Please, the Land of Birthdays, Land of Toys and Dame Slap's school!

These are funny, exciting, magical adventures that will delight children again and again.

Any kind of land can arrive at the top of the tree and some lands are truly incredible. Just let your fantasy fly and imagine the Land of Do-As-You-Please, the Land-Of-Take-
What-You-Want or the Land of Goodies.

Even in these good lands our protagonists still face adversities and challenges that they overcome with the help of their friends from the Faraway Tree.

In addition to the heroic Moon-Face (who is like the best friend you could imagine), charming fairy Silky (a gentle soul that is the very image of goodness), funny and half-deaf Saucepanman (who carries saucepans and pots hanging around him), there is a wide range of colorful characters in this book that will capture the imagination of your listeners.

From the Angry Pixie to Dame Wash-a-lot, Dame Slap to Mr Watzisname!

My son was fascinated with the tasty Pop Biscuits (Pop Cakes in the new version) and Google Buns and Toffee Shocks - I will not reveal their secret powers!

Finally, inside the Faraway Tree - Moon-Face operates an incredible spiral slide that goes from the top to the bottom. The Slippery Slip!

Try to find a kid that will not get all excited about a ride on the Slippery Slip! I dare you!

Blyton world is a magic world of children's adventures outside the watchful eye of adults.

It is a world of complete freedom and possibilities.

A world that your kids deserve to experience as soon as possible.

Let them taste this sort of freedom even in the hyper-regulated 21 century, if nothing else - through a book.

Have you read Enid Blyton? I'd love to hear your thoughts!

The Enchanted Wood is available from bookstores in the US:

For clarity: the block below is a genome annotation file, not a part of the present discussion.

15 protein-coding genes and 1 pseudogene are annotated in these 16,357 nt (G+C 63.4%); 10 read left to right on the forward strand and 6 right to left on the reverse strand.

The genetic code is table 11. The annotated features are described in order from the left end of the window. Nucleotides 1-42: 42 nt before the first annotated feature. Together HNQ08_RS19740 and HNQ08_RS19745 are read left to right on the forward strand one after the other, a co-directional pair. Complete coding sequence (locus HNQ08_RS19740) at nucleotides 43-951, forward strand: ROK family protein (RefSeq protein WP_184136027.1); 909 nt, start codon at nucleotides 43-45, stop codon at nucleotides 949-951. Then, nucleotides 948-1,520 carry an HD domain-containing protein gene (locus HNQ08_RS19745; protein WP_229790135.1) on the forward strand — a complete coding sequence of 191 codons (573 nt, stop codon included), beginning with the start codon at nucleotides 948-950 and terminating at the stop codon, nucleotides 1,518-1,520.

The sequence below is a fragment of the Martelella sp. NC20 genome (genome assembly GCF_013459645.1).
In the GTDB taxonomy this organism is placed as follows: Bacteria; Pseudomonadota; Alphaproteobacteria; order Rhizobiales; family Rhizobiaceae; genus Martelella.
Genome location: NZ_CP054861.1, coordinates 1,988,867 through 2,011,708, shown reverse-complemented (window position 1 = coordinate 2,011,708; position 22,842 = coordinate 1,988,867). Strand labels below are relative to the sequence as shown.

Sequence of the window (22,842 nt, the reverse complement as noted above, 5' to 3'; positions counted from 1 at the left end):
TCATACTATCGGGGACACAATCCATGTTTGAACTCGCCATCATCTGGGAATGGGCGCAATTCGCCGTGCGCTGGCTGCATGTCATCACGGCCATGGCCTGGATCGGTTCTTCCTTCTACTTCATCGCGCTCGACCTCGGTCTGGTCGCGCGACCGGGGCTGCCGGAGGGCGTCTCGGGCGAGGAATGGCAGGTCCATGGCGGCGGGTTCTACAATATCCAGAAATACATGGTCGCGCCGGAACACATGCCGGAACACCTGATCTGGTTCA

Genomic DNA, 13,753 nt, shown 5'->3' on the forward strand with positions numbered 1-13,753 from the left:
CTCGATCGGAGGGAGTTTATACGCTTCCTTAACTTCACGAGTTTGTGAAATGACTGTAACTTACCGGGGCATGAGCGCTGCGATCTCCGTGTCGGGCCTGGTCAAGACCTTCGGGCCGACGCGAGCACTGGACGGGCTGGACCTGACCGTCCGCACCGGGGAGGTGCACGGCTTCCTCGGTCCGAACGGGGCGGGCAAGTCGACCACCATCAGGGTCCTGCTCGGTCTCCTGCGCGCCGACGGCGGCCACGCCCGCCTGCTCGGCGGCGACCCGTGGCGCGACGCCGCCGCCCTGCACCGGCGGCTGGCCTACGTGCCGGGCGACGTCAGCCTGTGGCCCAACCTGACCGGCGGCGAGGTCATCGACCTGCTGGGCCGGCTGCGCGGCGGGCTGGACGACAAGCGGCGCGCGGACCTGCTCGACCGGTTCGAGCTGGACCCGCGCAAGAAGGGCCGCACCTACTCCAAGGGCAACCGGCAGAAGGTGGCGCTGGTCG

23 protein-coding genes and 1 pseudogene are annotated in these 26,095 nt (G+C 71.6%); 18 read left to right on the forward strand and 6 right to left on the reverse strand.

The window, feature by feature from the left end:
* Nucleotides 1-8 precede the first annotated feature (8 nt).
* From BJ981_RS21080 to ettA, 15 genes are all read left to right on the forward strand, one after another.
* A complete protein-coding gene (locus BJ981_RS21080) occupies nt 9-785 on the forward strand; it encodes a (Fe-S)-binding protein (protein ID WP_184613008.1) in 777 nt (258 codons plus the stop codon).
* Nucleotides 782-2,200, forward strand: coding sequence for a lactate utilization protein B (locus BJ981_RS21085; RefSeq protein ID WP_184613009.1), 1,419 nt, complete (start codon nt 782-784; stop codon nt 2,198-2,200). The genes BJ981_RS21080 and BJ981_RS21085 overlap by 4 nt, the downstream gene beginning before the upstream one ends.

The Book Depository (free worldwide shipping)

and from other countries:

Amazon UK
Amazon CA
Amazon DE

Or check out Audible audio editions of The Enchanted Wood (read marvelously by Kate Winslet) books below. 

I included links to all three books on purpose because we listened to them over and over again in the car on our holidays. My twins simply loved Kate Winslet's reading of the Enchanted Wood trilogy - so I can't give you a higher recommendation than that!




  1. Thank you for your wonderful website! You are doing a great job! I’ve
    bought so many books based on your recommendations! I appreciate that
    you recommend only the best of the best.

    I have a little
    question about this The Magic Faraway Tree Collection. Do these books
    have nice illustrations? For some reason you didn’t mention anything
    about it. And I can’t find anything online.

    I’ve found presentation of the different edition and it’s just beautiful http://www.youtube.com/watch?v=aLSFcK-VoaQ

  2. Thank you for your wonderful website! You are doing a great job! I’ve bought so many books based on your recommendations!

    I have a little question about this The Magic Faraway Tree Collection. Do these books have nice illustrations? For some reason you didn’t mention anything about it. And I can’t find anything online.

    I’ve found presentation of the different edition and it’s just beautiful http://www.youtube.com/watch?v=aLSFcK-VoaQ